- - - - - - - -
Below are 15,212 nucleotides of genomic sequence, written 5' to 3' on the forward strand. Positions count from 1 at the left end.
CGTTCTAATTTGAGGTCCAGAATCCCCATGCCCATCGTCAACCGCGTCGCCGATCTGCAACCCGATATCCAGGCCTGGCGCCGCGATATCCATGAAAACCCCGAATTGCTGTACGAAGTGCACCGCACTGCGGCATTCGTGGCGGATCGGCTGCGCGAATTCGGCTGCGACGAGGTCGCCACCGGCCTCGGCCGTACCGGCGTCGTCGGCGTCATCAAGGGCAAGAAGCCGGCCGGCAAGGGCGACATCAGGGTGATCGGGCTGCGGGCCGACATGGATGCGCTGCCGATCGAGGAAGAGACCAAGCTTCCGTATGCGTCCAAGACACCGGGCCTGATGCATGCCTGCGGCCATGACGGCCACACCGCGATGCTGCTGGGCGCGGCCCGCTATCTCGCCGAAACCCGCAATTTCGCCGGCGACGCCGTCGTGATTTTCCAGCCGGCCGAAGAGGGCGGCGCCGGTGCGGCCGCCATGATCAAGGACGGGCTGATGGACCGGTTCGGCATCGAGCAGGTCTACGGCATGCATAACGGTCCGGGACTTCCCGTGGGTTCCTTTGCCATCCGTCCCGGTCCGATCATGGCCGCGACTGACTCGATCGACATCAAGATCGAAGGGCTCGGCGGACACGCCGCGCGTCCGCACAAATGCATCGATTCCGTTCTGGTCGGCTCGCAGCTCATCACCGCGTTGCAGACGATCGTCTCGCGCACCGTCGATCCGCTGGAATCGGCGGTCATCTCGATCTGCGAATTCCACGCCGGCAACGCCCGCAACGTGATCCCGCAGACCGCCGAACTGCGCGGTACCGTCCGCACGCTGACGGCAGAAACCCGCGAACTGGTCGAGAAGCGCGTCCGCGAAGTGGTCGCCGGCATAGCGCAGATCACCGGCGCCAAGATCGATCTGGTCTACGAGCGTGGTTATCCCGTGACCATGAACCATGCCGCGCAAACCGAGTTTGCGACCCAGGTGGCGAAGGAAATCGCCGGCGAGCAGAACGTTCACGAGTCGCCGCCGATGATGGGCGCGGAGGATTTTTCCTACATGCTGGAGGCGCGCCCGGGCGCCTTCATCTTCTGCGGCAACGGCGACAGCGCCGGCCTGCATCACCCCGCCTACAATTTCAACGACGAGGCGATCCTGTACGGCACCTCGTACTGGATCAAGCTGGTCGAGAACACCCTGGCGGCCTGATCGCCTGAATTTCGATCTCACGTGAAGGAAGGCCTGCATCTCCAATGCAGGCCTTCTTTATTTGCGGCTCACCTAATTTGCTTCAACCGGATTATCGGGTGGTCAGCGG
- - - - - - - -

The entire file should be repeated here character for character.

Below are 15,212 nucleotides of genomic sequence, written 5' to 3' on the forward strand. Positions count from 1 at the left end.
CGTTCTAATTTGAGGTCCAGAATCCCCATGCCCATCGTCAACCGCGTCGCCGATCTGCAACCCGATATCCAGGCCTGGCGCCGCGATATCCATGAAAACCCCGAATTGCTGTACGAAGTGCACCGCACTGCGGCATTCGTGGCGGATCGGCTGCGCGAATTCGGCTGCGACGAGGTCGCCACCGGCCTCGGCCGTACCGGCGTCGTCGGCGTCATCAAGGGCAAGAAGCCGGCCGGCAAGGGCGACATCAGGGTGATCGGGCTGCGGGCCGACATGGATGCGCTGCCGATCGAGGAAGAGACCAAGCTTCCGTATGCGTCCAAGACACCGGGCCTGATGCATGCCTGCGGCCATGACGGCCACACCGCGATGCTGCTGGGCGCGGCCCGCTATCTCGCCGAAACCCGCAATTTCGCCGGCGACGCCGTCGTGATTTTCCAGCCGGCCGAAGAGGGCGGCGCCGGTGCGGCCGCCATGATCAAGGACGGGCTGATGGACCGGTTCGGCATCGAGCAGGTCTACGGCATGCATAACGGTCCGGGACTTCCCGTGGGTTCCTTTGCCATCCGTCCCGGTCCGATCATGGCCGCGACTGACTCGATCGACATCAAGATCGAAGGGCTCGGCGGACACGCCGCGCGTCCGCACAAATGCATCGATTCCGTTCTGGTCGGCTCGCAGCTCATCACCGCGTTGCAGACGATCGTCTCGCGCACCGTCGATCCGCTGGAATCGGCGGTCATCTCGATCTGCGAATTCCACGCCGGCAACGCCCGCAACGTGATCCCGCAGACCGCCGAACTGCGCGGTACCGTCCGCACGCTGACGGCAGAAACCCGCGAACTGGTCGAGAAGCGCGTCCGCGAAGTGGTCGCCGGCATAGCGCAGATCACCGGCGCCAAGATCGATCTGGTCTACGAGCGTGGTTATCCCGTGACCATGAACCATGCCGCGCAAACCGAGTTTGCGACCCAGGTGGCGAAGGAAATCGCCGGCGAGCAGAACGTTCACGAGTCGCCGCCGATGATGGGCGCGGAGGATTTTTCCTACATGCTGGAGGCGCGCCCGGGCGCCTTCATCTTCTGCGGCAACGGCGACAGCGCCGGCCTGCATCACCCCGCCTACAATTTCAACGACGAGGCGATCCTGTACGGCACCTCGTACTGGATCAAGCTGGTCGAGAACACCCTGGCGGCCTGATCGCCTGAATTTCGATCTCACGTGAAGGAAGGCCTGCATCTCCAATGCAGGCCTTCTTTATTTGCGGCTCACCTAATTTGCTTCAACCGGATTATCGGGTGGTCAGCGG